Low number of transactions is generally observed in BSBDAs ( formerly called NFAs) and reasons for that are many including faulty product design. G2P or EBTs are relatively active , however some percentage may not be transacting due to reasons like migration of registered beneficiaries, availability of better remuneration thus higher opportunity cost or any other reasons but certainly not because of technology. In General, Technology has never been a barrier in delivery of G2P services, there could be specific cases with some TSPs but these are exceptions . Thus , when we discuss about low usage or inactive accounts, it is mostly for BSBDAs and enhanced design and consumer awareness is the way forward.

Submitted by Rahul Gupta on
Good observation Jatinder on product customization but one has to see that in financial products variables like ticket size, tenure has to vary based on the beneficiary needs. On macro level, product is same and its good that FINO is doing such service of extended BC hours so that the product can be availed and can meet the specified purpose.

Submitted by divakar on
Yes. Imagine in tribal remote areas. The unbanked are majority. Tribals need money for their weekly hauts (weekly markets) and can never have it synchrnoized to regular formal banks. The barter system is still prevelant and government programs are very in efficient delivery models. If the case of a Mumbai three wheeler taxi driver is like this imagine the tribals who have never seen a bank for generations. They need very customized solutions for their money transactions and banking services

Submitted by Saurabh Panjwani on
Great post, Jatin! It would be good if you could list down all the barriers that someone like Yadav faces in remitting money through his bank account. It is important for people with electronic banking access to understand these issues. also, please clarify if Yadav has a bank account created at the local branch or one that he obtained in Jaunpur. If it is the former, then it makes his case even more interesting.

Submitted by Jatinder Handoo on
Thanks Saurabh. The common issue which remitters face at non B.C outlets ( brick and mortar branches) is long waiting ques and thus waste of business time. Now for someone like Yadav who is a auto rickshwaw (tuk-tuk) driver , time is money and a bank branch does not offer service beyond normal business hours which in the most cases is 3 Pm ( whereas BCs do offer extended hours service) plus the relatively tedious interface make things worse. As mentioned in the post Yadav has a bank account locally which he prefers to use rarely.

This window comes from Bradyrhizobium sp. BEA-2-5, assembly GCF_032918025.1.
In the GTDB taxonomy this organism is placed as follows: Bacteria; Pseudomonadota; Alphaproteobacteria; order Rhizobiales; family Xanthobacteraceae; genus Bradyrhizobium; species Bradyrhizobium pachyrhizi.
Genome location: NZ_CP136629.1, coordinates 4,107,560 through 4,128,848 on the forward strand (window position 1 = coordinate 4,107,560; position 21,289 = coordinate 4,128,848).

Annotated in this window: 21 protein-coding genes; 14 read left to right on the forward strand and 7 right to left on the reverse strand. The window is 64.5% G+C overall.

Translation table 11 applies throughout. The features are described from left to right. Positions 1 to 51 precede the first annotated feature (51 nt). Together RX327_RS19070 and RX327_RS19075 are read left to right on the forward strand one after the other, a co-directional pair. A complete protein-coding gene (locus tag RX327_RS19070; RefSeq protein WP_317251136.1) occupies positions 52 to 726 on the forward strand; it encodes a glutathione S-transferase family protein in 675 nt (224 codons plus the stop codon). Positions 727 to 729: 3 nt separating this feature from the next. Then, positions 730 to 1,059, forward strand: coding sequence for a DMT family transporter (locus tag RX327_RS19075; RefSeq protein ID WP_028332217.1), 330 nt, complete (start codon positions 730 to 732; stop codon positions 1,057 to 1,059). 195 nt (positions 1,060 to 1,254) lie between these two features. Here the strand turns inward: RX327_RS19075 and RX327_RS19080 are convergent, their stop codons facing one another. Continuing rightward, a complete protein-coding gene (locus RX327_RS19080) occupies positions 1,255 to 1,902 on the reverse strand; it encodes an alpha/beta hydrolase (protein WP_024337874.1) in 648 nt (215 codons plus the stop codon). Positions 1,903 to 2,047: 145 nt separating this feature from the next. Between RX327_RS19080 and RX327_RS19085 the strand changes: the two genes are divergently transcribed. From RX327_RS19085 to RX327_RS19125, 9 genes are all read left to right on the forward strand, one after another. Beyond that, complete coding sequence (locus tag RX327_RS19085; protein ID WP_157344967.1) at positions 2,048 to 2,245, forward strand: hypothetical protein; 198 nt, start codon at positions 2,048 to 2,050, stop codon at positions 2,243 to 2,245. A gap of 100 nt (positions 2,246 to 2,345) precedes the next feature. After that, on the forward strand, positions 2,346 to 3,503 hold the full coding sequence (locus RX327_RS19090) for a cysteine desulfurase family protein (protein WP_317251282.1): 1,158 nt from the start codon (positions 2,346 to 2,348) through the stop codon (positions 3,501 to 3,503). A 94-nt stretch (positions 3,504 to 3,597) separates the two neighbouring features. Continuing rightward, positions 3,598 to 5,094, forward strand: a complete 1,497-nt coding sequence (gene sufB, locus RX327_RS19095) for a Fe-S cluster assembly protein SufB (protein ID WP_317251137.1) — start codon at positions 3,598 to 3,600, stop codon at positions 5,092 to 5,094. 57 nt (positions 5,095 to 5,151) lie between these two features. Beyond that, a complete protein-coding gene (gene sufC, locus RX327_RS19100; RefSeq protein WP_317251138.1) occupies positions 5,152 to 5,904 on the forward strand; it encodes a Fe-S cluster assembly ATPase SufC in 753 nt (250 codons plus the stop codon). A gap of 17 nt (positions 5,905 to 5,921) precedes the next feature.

Submitted by Anshuman Gupta on
Jatinder, You have quoted genuine concerns on the product design but we must not forget the role of various banks in facilitating FI beyond their business numbers at district & block levels It should be noted that with respect to FI in villages... district / block bank branches also need to instill confidence in their direct and remote customers about the BCs and the Programme. They may not be able to actively engage with the remote customers but they can support the local BC and the agency well in their job by recommending them and their services... to lend them credibility. The point is that a BC may present in a customer's village / town but due to lack of trust factor they would rather like to travel all the way to a district bank branch... wasting their time and hard earned money. This would also deter them to do frequent savings, remittances and invest in new financial products. So, the programme has to run from Top to Bottom of a machinery... this would make it flexible and better ready for suitable FI products for these customers. Thanks! Anshuman Gupta

Submitted by Jatinder Handoo on
Thanks Gupta. Well Said.Banks are making good use of BC agents and B.Cs have in fact transformed service delivery dramatically in India. 'Access' issue has undoubtedly been address to a great extent. Practically nearly half of the Indian villages ( 267,000 plus) have some form of banking outlet - thanks to RBI's Financial Inclusion Plan (FIP) . However beyond access, paucity of appropriately designed products continues to be a credible challenge that needs to be addressed by supply side players in India.